Imagine the sky on a sunny day in which the yellow and blue attain a maximum splendour. Or a transparent sea so calm that the naked eye can plumb the depths and see the seabed. Beauty and perfection.
Domenica Regazzoni’s haiku declare that beauty exists but is not perfect, fortunately for us. And they tell of light but tangible moments of grace in which, behind the curtain of things and the visible lives a world of grace and colour, of elegance and memory, of living dust that embraces our history and absolves all melancholy. A world that is sometimes mottled and impervious, but which is, after all, ours: it is viscerally ours, it is before our eyes. It is sufficient to dig a little, even if few people do so because it takes time and offers no special offers, makes no handsome promises. It does not even ask about us or judge us. You do not need a pass: you just need to rid yourself of the ballast of everyday life and abandon yourself to Timeless Time, and with a wandering spirit, venture into these minimal but dense geographies, going in and out and from one to the other, taking something with you every time.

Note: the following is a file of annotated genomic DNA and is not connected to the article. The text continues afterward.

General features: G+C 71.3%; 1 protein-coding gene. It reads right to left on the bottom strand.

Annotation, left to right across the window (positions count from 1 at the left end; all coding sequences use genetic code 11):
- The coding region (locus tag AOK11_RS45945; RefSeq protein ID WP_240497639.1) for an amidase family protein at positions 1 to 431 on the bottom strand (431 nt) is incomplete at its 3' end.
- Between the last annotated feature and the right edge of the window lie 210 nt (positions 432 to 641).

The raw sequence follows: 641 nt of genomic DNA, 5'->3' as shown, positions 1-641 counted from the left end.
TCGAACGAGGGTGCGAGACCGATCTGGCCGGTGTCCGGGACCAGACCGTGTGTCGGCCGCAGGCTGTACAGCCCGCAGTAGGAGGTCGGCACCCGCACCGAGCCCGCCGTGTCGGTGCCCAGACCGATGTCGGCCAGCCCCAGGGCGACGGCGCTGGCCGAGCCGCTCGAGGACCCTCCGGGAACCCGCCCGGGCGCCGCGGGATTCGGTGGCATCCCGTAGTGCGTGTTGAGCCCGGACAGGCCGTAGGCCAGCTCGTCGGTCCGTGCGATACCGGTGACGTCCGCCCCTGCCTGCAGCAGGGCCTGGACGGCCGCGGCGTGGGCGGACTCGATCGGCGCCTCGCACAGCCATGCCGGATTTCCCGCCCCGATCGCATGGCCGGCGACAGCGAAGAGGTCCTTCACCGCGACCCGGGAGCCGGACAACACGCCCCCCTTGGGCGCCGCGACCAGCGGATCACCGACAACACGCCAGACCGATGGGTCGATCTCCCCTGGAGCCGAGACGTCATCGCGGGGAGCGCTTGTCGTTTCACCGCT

Domenica Regazzoni is a poetic artist. This means that she translates into artistic form those visions that poets translate into verses and words.
“Ut pictura poesis”, wrote Quintus Horatius Flaccus (Horace) in his Ars Poetica. “As is painting, so is poetry”. Over the centuries, there has been much discussion on this subject, from Horace himself to Leonardo, to the Academy; in 1547 Benedetto Varchi held a “Lezzione” at the Florentine Academy on the similarities and differences between painters and poets and how the time of perception of a painting and a poem were dissimilar.
In his Treatise of Painting Leonardo notes: “Now you see what a difference it is to hear of a thing that gives pleasure to the eye over time, or to see it with that promptness with which one sees natural things. And even though the things of poets are read over a long interval of time, there are often times when they are not understood [...] whereas the immediate work of the painter is understood by his viewers”.
But in reality Leonardo did not know the Japanese composition of three lines (nor could he, since the haiku was born after his death), which contracts time and tends to the immediacy of perception in like manner to the attribution Leonardo gives to painting.
Domenica Regazzoni’s precious haiku take up the impalpable sense of nature, of the flowing seasons of which they evoke a instant removed from Time, which are the simple and complex heart of the Japanese poetic compositions.